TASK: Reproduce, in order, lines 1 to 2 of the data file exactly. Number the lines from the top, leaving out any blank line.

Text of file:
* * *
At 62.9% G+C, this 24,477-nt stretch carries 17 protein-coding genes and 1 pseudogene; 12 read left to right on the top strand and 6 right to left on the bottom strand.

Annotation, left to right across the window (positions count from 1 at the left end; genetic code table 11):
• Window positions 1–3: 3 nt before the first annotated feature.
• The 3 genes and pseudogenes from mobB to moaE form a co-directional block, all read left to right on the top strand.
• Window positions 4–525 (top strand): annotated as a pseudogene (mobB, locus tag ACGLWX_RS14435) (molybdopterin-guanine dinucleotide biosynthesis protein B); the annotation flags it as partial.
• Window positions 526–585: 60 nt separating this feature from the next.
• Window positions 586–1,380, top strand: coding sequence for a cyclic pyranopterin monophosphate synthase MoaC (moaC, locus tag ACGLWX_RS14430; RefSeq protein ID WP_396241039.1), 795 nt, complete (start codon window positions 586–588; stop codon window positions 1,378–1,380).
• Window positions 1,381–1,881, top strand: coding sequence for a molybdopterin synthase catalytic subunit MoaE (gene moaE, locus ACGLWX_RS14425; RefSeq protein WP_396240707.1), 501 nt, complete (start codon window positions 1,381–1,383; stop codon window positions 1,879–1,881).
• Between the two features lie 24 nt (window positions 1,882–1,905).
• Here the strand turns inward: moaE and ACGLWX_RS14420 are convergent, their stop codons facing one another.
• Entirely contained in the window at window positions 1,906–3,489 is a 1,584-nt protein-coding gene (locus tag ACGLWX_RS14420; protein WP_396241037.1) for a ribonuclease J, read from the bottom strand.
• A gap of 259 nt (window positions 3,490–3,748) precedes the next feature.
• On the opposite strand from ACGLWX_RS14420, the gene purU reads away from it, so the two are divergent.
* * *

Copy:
At 62.9% G+C, this 24,477-nt stretch carries 17 protein-coding genes and 1 pseudogene; 12 read left to right on the top strand and 6 right to left on the bottom strand.

Annotation, left to right across the window (positions count from 1 at the left end; genetic code table 11):